Do we dream of the dead? Well yes we do, but are they truly the discarnate essence of the dead, or just thought forms of the way we remember them, even though we have not thought of them for a long time. It’s impossible to say for sure of course, but one cannot help wondering.

And either way, it’s a mystery.

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canal parbold_edited

The Leeds-Liverpool canal at Parbold, Lancs.

I was out along the canal yesterday with my camera. There were the usual canal-side scenes: houseboats moored-up, ropes taut, cosy curls of smoke rising from squat chimneys. There was a bridge, a windmill, an old canal-side pub, and a low, wintry sun scattering yellow stars across mud coloured water. It was late afternoon with a clear, pale sky, but little energy in it, and it was cold. I took around twenty shots, but none came out the way I saw them. They lacked detail, seemed flat, with a compressed range of tones. Indeed, I might have done as well with my phone – and my phone’s not great.

This tells me two things, both probably true: One, I’ve still a way to go before I learn how to handle that camera properly and, two, my imagination tends to over-paint a scene in ways a camera can never capture, that when we see the world as human beings, we are seeing it through more than just the eyes. There is also an inner vision we project, a thing comprising the warp of imagination and the weave of emotion, like a net we overlay upon the world – and it’s this that breathes life into our experience.

Still, I tell myself the lens was sluggish, that it might be fine in a part of the world with an abundance of light, say in the tropics, but on a winter’s day in Lancashire, even wide open at F3.5, it’s going to struggle, that my pictures will always be as flat and muddy as the canal’s water. So I’ve coppered up, and ordered another camera, second hand this time, but with a much faster lens, indeed the finest of lenses, a Leica lens. I’m thinking that if I can only let in more light, I can get closer to things the way I see them.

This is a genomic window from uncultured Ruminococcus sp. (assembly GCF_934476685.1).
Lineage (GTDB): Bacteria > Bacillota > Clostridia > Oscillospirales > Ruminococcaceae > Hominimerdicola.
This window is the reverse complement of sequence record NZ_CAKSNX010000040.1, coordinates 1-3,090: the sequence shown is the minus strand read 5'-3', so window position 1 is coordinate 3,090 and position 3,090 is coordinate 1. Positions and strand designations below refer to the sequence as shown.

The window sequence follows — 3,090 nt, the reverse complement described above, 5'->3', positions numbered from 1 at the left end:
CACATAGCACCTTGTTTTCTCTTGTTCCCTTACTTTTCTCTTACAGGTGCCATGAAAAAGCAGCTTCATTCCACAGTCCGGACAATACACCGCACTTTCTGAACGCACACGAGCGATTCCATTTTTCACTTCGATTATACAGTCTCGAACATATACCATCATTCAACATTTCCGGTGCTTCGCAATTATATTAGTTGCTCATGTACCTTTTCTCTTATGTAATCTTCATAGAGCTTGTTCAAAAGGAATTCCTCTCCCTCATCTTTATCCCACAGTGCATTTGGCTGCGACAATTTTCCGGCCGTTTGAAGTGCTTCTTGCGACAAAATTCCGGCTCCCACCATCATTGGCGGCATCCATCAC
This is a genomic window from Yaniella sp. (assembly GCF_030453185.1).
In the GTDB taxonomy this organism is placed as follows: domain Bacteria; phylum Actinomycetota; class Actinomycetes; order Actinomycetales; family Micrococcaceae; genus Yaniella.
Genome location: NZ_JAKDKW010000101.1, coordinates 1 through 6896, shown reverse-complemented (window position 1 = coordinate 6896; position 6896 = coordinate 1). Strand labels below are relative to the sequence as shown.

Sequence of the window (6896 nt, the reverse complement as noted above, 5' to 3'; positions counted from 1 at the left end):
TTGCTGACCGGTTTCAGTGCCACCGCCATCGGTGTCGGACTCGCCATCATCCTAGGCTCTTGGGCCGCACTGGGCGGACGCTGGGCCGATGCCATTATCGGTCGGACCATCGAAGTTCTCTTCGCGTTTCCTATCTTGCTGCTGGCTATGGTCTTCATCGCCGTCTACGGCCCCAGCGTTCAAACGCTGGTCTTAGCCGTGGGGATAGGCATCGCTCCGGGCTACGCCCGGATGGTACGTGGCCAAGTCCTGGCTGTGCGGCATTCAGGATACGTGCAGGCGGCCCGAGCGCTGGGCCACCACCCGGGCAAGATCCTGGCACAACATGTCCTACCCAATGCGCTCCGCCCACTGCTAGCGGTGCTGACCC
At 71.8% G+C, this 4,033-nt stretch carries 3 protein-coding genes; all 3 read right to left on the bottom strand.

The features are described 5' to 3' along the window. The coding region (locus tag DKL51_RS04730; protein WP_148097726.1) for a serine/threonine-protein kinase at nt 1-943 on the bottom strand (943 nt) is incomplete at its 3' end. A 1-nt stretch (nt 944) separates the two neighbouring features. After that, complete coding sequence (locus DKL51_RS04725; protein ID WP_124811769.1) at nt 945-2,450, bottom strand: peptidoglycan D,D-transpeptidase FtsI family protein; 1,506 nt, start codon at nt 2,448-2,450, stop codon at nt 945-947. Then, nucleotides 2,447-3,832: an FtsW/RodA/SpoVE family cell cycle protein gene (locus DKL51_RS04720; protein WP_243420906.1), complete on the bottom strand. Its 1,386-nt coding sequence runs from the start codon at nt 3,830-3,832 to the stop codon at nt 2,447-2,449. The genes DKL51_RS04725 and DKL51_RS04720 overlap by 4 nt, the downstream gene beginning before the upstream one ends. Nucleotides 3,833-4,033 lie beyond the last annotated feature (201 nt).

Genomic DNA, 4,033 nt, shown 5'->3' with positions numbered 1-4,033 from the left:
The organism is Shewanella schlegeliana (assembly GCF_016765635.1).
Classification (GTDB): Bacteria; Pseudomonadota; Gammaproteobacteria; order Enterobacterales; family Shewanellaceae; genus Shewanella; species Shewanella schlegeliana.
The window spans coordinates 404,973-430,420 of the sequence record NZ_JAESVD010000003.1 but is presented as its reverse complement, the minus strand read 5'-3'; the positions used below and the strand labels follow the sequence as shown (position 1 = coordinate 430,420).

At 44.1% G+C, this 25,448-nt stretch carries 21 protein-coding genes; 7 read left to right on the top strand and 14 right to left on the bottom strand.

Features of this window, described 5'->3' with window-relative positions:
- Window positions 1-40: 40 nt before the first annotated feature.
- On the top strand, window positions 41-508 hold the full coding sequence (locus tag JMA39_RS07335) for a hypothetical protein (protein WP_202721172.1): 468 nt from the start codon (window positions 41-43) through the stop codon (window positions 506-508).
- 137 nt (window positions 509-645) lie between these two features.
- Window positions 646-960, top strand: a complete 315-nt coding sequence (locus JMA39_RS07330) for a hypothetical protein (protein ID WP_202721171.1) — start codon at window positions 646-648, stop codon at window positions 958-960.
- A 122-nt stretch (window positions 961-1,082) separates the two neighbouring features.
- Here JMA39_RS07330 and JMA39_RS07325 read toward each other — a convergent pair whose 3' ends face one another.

It won’t work of course. I already have several decent cameras and another one isn’t going to change anything because what I’m chasing here are ghosts. Only rarely do people photograph ghosts, and when they do, it’s likely the result is faked, like my header picture was faked in Photoshop to bring out the light and the detail to some resemblance of how I remembered it.

And there’s another problem. Take a look on Instagram, or Flikr, and you’ll see great volumes of images that already depict the world in powerful ways, volumes that are being added to every second of the day. I’ve been taking pictures nearly my whole life, yet probably only captured a few scenes that are a match for any of the millions of beautiful images that exist already. Do I really imagine, when I put a picture up on Instagram I will make the world hold its breath, even for a moment?

No. And this isn’t really about others anyway.

What I’m seeking is a reflection of myself in an abstraction of shape and colour and light. I look at the sizzling detail in the finest photographs of yesteryear and wish I could render my world as crisply alive as that. Lenses hand-ground a hundred years ago seem, in the right circumstances, and in the right hands, to far surpass anything I can approach with the most modern cameras of today. I want to get down to the very atoms of creation, you see? I want to focus them sharply and with a depth of field that stretches from the tip of my nose to the edge of the universe. Why? Well, given enough accurate information, perhaps I’ll be capable of understanding the puzzle of creation, or at least my own part in it.

I know, I have a tendency to over-romanticise.